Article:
The folly of rebuilding at the beach
“Flood. Rebuild. Repeat.’’ Should taxpayers pay for the rebuidling of homes on vulnerable beaches where they are likely to be wiped out by storms and hurricanes?, asked Rob Young and Orrin H. Pilkey in <em>U
Rob Young and Orrin H. PilkeyUSA Today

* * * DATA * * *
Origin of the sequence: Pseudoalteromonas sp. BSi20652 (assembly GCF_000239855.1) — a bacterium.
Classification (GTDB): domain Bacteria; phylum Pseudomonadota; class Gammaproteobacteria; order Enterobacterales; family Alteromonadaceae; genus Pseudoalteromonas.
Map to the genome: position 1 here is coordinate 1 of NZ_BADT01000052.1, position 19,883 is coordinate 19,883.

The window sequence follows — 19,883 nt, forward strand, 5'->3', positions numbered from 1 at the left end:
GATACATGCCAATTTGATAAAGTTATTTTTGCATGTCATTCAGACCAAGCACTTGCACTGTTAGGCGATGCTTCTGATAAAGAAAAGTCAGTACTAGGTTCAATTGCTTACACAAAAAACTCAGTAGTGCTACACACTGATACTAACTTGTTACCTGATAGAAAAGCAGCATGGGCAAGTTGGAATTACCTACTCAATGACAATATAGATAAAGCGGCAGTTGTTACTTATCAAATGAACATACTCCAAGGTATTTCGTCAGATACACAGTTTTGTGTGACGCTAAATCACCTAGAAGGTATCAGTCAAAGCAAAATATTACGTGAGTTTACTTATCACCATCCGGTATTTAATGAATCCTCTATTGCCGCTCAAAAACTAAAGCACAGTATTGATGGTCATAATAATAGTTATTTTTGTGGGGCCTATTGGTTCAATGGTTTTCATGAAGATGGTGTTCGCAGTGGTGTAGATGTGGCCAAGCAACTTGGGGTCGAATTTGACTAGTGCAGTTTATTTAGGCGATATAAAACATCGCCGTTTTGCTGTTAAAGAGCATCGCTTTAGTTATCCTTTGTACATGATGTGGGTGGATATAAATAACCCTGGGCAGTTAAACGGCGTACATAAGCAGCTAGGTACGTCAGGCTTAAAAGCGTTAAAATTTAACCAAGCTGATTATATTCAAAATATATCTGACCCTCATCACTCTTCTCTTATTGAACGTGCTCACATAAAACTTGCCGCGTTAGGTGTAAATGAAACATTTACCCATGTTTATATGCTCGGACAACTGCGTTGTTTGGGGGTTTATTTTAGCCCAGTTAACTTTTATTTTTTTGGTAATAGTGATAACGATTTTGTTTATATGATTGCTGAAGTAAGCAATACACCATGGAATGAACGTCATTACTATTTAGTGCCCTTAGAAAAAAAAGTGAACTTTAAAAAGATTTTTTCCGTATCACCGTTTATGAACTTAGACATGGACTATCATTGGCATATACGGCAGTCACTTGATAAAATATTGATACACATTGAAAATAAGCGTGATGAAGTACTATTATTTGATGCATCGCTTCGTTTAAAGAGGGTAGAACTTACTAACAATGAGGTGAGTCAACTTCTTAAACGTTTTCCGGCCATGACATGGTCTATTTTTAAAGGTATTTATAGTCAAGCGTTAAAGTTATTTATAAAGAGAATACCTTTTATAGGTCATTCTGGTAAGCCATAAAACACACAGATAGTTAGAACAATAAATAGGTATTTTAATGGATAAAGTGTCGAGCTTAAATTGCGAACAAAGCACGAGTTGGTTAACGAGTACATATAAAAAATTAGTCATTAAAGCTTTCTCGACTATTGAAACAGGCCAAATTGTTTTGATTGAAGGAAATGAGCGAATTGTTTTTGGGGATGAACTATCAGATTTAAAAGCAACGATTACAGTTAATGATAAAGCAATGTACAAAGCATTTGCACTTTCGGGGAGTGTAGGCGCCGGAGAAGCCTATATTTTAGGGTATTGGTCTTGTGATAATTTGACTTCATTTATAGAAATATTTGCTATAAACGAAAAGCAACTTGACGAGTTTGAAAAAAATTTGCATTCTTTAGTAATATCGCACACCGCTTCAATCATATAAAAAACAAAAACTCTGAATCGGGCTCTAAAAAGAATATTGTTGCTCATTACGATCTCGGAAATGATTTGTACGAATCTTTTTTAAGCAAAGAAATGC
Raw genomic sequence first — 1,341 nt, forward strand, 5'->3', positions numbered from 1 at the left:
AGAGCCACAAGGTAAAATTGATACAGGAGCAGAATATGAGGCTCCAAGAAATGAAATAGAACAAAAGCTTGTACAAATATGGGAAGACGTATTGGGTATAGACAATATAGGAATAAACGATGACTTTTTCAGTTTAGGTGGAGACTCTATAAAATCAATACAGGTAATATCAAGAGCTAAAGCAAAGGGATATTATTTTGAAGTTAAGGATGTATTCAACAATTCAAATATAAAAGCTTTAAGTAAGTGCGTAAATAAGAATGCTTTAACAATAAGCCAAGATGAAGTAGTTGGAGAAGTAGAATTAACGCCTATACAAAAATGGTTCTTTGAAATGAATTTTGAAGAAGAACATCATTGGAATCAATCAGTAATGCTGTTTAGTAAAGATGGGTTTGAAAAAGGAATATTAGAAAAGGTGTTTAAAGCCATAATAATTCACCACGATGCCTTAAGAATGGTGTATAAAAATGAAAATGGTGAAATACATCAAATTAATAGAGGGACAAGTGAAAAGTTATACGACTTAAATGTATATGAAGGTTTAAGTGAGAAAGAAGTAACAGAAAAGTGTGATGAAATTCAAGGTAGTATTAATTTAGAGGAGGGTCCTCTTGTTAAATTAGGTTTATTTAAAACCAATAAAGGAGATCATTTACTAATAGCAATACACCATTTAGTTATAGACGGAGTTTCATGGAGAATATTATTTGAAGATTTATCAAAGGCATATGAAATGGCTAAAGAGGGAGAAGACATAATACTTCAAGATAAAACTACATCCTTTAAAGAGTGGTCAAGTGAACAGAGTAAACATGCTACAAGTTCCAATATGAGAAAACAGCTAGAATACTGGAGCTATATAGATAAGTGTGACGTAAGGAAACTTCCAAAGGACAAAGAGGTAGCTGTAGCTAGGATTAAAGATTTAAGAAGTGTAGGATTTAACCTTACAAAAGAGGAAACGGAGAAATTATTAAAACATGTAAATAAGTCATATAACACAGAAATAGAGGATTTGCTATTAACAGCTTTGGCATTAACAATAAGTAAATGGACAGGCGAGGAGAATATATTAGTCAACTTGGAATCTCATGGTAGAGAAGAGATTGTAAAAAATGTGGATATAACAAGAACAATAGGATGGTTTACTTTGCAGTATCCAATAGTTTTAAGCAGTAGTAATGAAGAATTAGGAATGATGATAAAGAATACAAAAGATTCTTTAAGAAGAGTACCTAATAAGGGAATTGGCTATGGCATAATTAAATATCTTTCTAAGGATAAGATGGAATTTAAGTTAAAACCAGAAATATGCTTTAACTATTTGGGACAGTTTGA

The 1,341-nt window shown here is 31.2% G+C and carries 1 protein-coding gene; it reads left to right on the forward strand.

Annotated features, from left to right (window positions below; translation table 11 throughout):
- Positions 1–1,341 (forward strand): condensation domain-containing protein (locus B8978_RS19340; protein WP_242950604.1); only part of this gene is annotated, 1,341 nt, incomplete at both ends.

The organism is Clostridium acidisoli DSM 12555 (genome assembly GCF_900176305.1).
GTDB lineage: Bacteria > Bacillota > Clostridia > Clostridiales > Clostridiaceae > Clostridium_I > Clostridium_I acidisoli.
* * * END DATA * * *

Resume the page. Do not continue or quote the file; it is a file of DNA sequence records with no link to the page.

“Flood. Rebuild. Repeat.’’ That nonsensical cycle, said coastal scientists Rob Young and Orrin H. Pilkey, describes our national shoreline policy, through which federal taxpayer dollars are repeatedly squandered to rebuild communities stubbornly located where storms periodically wipe them out. Now, “it might make fiscal sense to repair our Houstons and our downtown Galvestons,’’ but beachside communities such as Surfside Beach, Texas; Grand Isle, La.; and Dauphin Island, Ala., are another matter. Homes there are built on vulnerable beaches, where the view is admittedly wonderful—but where no structure will ever be safe, especially now that global sea levels are steadily rising. Yet tens of millions of federal funds pour into these communities after every storm. Dauphin Island, for example, has been hit by seven hurricanes and tropical storms in recent decades and rebuilt each time. This year, hurricanes Gustav and Ike sucked all that expensive, taxpayer supported sand out to sea. At this point, anyone who chooses to rebuild there—or on other slivers of shifting sand—should stop demanding handouts when, inevitably, the next storm reduces their folly to piles of broken timber.